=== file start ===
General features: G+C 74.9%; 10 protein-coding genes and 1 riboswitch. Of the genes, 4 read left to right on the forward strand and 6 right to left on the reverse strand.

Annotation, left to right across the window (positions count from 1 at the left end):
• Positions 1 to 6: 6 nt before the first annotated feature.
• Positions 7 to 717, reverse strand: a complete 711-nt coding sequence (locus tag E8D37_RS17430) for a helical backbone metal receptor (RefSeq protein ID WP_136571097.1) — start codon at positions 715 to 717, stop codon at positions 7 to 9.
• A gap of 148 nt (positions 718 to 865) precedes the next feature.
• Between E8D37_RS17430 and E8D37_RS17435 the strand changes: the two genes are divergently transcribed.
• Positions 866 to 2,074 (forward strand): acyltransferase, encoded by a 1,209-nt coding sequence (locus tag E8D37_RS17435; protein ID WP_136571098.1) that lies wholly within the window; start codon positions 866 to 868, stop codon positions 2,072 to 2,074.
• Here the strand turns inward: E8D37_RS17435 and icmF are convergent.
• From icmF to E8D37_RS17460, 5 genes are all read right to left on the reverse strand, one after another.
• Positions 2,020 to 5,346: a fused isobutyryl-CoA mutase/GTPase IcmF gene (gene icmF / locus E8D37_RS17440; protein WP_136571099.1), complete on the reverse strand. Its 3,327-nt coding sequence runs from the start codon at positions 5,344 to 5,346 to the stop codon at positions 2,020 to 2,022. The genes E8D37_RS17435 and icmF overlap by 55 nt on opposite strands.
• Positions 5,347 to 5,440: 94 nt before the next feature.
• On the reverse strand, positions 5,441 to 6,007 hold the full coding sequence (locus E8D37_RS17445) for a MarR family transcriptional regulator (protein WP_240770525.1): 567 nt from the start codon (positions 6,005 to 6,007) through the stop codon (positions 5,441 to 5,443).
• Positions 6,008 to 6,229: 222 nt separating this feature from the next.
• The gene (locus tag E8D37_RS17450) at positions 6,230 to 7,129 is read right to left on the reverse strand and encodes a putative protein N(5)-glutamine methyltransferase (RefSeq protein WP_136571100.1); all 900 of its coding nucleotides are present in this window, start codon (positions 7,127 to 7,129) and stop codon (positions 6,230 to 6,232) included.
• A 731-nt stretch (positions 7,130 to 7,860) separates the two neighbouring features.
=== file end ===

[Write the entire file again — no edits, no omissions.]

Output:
General features: G+C 74.9%; 10 protein-coding genes and 1 riboswitch. Of the genes, 4 read left to right on the forward strand and 6 right to left on the reverse strand.

Annotation, left to right across the window (positions count from 1 at the left end):
• Positions 1 to 6: 6 nt before the first annotated feature.
• Positions 7 to 717, reverse strand: a complete 711-nt coding sequence (locus tag E8D37_RS17430) for a helical backbone metal receptor (RefSeq protein ID WP_136571097.1) — start codon at positions 715 to 717, stop codon at positions 7 to 9.
• A gap of 148 nt (positions 718 to 865) precedes the next feature.
• Between E8D37_RS17430 and E8D37_RS17435 the strand changes: the two genes are divergently transcribed.
• Positions 866 to 2,074 (forward strand): acyltransferase, encoded by a 1,209-nt coding sequence (locus tag E8D37_RS17435; protein ID WP_136571098.1) that lies wholly within the window; start codon positions 866 to 868, stop codon positions 2,072 to 2,074.
• Here the strand turns inward: E8D37_RS17435 and icmF are convergent.
• From icmF to E8D37_RS17460, 5 genes are all read right to left on the reverse strand, one after another.
• Positions 2,020 to 5,346: a fused isobutyryl-CoA mutase/GTPase IcmF gene (gene icmF / locus E8D37_RS17440; protein WP_136571099.1), complete on the reverse strand. Its 3,327-nt coding sequence runs from the start codon at positions 5,344 to 5,346 to the stop codon at positions 2,020 to 2,022. The genes E8D37_RS17435 and icmF overlap by 55 nt on opposite strands.
• Positions 5,347 to 5,440: 94 nt before the next feature.
• On the reverse strand, positions 5,441 to 6,007 hold the full coding sequence (locus E8D37_RS17445) for a MarR family transcriptional regulator (protein WP_240770525.1): 567 nt from the start codon (positions 6,005 to 6,007) through the stop codon (positions 5,441 to 5,443).
• Positions 6,008 to 6,229: 222 nt separating this feature from the next.
• The gene (locus tag E8D37_RS17450) at positions 6,230 to 7,129 is read right to left on the reverse strand and encodes a putative protein N(5)-glutamine methyltransferase (RefSeq protein WP_136571100.1); all 900 of its coding nucleotides are present in this window, start codon (positions 7,127 to 7,129) and stop codon (positions 6,230 to 6,232) included.
• A 731-nt stretch (positions 7,130 to 7,860) separates the two neighbouring features.